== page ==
Despite the absence of reliable statistics as to its exact size, the under and uninsured are among the fastest growing segments of the AIDS population. In the last fiscal year, federal Medicaid costs for AIDS patients were estimated to be $1.8 billion with a beneficiary pool of more than 100,000 people. Ironically, studies show that costs of caring for people with full-blown AIDS are nearly twice that of healthy HIV-positive individuals.

AIDS Action has proposed a “Reinventing Medicaid” plan that would modernize the program to conform to current standards of care as defined by the National Institutes of Health. Under the plan, which was endorsed by Vice President Gore in 1997, Medicaid would provide eligibility to HIV-positive individuals who would otherwise meet income eligibility for the program.

Reinventing Medicaid to cover healthy HIV-positive Americans would save lives and save money. Every major study of protease cocktails has proven that early treatment provides the best route for preventing the onset of illness. Moreover, the cost of providing drugs early would offset exorbitant hospitalization and other medical costs associated with AIDS treatment.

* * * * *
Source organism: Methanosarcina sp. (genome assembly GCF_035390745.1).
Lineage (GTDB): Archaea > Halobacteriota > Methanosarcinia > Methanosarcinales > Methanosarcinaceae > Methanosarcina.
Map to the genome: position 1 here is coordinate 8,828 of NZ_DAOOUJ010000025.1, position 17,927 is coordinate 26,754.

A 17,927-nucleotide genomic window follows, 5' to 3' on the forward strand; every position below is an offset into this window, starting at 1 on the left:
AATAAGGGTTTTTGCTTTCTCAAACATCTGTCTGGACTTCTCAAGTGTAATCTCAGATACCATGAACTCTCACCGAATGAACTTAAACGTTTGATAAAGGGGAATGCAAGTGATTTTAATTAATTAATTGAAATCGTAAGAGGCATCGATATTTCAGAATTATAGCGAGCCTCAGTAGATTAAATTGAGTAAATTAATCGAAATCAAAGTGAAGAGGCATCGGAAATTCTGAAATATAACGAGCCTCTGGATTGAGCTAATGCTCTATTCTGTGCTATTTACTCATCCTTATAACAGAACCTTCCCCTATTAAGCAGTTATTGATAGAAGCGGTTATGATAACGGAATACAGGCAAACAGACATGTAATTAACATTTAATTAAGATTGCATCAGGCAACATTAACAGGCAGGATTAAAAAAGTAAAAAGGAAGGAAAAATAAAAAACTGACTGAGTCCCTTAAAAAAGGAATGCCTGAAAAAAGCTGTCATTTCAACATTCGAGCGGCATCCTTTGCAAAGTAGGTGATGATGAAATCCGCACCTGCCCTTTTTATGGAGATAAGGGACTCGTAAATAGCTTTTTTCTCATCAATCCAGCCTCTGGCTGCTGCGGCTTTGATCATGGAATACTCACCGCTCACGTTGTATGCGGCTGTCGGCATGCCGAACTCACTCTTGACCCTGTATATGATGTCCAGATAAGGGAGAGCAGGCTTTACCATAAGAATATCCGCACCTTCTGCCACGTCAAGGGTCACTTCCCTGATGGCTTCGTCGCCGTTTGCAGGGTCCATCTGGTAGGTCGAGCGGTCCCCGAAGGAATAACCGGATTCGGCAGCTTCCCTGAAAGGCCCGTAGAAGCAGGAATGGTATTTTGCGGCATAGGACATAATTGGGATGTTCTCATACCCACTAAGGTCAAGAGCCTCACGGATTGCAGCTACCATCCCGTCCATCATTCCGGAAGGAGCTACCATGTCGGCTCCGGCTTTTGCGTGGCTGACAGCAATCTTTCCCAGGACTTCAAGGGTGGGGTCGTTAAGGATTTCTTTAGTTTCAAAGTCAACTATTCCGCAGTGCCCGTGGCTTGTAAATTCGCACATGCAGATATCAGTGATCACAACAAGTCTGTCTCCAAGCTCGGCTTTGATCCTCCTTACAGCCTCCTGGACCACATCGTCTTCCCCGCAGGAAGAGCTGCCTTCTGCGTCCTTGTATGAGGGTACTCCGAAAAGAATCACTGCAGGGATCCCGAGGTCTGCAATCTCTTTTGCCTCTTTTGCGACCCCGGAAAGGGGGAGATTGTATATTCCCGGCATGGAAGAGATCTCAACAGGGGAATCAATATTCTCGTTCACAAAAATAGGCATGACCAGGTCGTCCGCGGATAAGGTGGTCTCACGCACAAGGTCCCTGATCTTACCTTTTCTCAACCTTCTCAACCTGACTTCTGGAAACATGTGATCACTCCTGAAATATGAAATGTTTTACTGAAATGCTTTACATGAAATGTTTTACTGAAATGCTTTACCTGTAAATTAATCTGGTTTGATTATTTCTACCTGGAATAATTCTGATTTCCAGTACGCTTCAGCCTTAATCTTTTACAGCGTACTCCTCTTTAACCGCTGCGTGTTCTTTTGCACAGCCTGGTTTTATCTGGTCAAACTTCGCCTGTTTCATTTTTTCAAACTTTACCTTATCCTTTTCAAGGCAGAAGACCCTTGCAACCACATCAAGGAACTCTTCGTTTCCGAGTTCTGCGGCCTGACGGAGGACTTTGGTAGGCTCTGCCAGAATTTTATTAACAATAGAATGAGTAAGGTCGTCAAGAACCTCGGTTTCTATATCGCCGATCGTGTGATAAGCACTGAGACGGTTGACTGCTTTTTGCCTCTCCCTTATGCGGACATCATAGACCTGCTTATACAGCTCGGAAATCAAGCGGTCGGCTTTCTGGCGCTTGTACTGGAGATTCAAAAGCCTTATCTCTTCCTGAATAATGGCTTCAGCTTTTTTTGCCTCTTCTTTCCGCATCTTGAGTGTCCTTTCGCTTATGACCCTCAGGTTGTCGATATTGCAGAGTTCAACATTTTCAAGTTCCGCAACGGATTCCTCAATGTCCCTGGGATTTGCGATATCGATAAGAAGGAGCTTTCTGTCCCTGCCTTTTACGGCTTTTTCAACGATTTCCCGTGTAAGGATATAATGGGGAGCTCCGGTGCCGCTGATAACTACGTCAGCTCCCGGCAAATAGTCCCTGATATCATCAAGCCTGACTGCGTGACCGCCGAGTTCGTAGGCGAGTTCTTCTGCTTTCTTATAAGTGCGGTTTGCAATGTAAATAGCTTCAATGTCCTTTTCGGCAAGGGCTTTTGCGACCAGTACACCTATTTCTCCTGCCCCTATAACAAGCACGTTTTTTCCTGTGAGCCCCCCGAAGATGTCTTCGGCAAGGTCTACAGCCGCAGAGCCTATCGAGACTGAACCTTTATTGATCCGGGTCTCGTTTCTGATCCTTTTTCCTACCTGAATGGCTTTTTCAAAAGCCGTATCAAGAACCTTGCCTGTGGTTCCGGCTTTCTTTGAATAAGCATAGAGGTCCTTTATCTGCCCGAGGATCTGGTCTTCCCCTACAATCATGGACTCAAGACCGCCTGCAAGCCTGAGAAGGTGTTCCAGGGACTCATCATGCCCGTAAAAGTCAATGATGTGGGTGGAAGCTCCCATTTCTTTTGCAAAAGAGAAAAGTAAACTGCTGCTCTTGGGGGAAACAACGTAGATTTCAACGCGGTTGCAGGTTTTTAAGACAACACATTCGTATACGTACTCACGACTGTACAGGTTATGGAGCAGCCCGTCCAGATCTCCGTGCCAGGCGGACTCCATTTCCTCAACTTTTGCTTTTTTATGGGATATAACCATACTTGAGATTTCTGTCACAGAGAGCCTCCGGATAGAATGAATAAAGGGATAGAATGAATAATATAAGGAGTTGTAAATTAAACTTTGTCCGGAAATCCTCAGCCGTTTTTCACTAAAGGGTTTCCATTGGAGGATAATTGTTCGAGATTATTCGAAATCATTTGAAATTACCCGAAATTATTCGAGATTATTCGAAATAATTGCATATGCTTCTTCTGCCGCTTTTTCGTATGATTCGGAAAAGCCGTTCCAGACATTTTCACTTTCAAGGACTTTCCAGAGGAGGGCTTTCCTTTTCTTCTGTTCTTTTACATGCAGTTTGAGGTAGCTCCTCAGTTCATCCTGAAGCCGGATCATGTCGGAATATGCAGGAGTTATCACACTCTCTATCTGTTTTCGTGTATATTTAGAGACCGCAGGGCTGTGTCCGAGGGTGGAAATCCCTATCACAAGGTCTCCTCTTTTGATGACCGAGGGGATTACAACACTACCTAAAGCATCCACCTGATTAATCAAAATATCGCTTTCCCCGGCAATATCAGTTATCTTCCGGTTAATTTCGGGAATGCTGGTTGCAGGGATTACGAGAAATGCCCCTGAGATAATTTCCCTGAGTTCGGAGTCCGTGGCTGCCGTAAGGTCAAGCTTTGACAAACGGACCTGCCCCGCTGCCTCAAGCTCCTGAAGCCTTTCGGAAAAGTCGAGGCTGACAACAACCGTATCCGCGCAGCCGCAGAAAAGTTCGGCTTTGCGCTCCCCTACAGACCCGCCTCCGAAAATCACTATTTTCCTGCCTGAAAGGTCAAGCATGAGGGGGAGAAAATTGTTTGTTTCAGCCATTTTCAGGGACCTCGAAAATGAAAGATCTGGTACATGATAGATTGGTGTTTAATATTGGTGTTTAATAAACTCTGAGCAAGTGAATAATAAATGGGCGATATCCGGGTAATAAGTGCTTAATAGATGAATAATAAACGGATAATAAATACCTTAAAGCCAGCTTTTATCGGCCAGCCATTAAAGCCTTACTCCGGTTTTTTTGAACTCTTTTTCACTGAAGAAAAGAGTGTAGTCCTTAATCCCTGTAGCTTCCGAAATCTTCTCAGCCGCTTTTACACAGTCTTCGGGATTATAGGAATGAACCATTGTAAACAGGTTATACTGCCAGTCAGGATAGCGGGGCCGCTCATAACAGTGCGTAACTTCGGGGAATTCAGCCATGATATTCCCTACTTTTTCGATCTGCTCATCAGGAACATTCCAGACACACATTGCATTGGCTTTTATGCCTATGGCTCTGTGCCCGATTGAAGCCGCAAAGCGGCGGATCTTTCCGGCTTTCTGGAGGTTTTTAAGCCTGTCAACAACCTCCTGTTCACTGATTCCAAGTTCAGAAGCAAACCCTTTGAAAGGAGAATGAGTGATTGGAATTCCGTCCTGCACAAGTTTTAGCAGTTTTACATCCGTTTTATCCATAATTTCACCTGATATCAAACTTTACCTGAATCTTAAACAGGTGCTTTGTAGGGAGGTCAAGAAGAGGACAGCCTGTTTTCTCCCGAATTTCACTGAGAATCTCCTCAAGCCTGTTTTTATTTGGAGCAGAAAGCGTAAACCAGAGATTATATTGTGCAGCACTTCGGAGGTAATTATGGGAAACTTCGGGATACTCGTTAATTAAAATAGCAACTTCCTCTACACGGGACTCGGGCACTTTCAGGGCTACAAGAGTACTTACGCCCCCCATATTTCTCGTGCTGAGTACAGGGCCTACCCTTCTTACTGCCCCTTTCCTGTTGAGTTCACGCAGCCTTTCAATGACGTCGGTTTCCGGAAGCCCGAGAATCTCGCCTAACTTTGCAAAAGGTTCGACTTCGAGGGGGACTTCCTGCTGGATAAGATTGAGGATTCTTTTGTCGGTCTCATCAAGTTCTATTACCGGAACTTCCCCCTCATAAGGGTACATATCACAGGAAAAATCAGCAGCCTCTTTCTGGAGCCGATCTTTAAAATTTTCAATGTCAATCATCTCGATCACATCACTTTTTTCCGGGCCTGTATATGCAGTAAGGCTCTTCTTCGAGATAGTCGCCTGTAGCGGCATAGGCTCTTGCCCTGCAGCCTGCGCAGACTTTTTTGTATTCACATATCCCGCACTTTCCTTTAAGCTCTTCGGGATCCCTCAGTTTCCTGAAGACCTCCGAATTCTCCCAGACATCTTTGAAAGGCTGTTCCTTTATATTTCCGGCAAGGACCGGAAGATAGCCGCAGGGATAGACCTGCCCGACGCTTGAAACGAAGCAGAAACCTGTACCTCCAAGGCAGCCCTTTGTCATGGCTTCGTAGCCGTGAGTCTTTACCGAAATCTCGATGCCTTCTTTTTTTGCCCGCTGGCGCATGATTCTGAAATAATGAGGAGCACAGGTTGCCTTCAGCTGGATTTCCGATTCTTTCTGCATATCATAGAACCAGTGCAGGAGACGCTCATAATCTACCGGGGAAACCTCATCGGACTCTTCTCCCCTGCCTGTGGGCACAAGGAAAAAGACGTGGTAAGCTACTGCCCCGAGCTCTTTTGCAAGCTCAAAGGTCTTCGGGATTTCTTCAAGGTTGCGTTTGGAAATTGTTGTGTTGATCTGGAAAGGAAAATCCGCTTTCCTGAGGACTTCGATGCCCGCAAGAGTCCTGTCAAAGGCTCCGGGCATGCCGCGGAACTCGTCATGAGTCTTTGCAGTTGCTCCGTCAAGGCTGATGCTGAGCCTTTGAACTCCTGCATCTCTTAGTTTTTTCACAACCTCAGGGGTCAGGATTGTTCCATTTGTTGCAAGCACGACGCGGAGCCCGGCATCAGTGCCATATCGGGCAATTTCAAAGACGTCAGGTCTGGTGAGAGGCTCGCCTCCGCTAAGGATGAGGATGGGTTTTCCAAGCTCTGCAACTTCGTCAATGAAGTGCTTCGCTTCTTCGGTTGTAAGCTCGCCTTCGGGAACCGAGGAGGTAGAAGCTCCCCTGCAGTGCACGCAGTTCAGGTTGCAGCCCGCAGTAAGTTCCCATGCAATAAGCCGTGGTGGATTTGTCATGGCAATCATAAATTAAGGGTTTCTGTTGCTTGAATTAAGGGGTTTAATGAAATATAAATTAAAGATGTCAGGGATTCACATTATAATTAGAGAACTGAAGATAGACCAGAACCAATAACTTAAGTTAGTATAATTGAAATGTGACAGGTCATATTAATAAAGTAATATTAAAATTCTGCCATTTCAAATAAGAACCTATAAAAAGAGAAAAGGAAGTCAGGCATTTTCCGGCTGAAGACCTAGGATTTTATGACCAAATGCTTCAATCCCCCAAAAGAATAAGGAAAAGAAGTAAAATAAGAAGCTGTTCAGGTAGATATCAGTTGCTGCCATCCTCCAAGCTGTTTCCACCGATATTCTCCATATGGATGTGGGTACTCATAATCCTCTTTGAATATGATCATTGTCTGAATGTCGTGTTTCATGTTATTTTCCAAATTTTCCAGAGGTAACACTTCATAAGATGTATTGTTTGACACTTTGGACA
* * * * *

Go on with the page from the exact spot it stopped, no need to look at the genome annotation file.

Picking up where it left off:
Moreover, there is new evidence to suggest strong public support for Reinventing Medicaid. As part of the first-ever message research project around AIDS issues, AIDS Action has learned that there is not only strong support for discrimination protection for people with HIV, but that there is strong opposition to the current Medicaid policy.

Said one man in Milwaukee, “Government does everything backwards.” Another Milwaukee man asked, “with $1.6 billion (spending on certain AIDS programs) you can’t have the air bag before the accident?”

And among a group of African-American women in Atlanta, the reaction was even stronger. Said one woman, “… it is really sickening to think they don’t even try to intervene until someone has AIDS knowing that prevention is really the key.”

If the Supreme Court says people with HIV should be protected from discrimination, then logic and morality dictate that protecting them from developing AIDS is just as important. Today, the dynamic has shifted and now is the time to follow the lead of the Court by modernizing Medicaid to meet the current standards of care.


Daniel Zingale
Executive Director

A note from The field of medicine is constantly evolving. As a result, parts of this article may be outdated. Please keep this in mind, and be sure to visit other parts of our site for more recent information!

  • Email Email
  • Printable Single-Page Print-Friendly
  • Glossary Glossary

This article was provided by AIDS Action Council.
See Also
More on HIV/AIDS-Related Discrimination Cases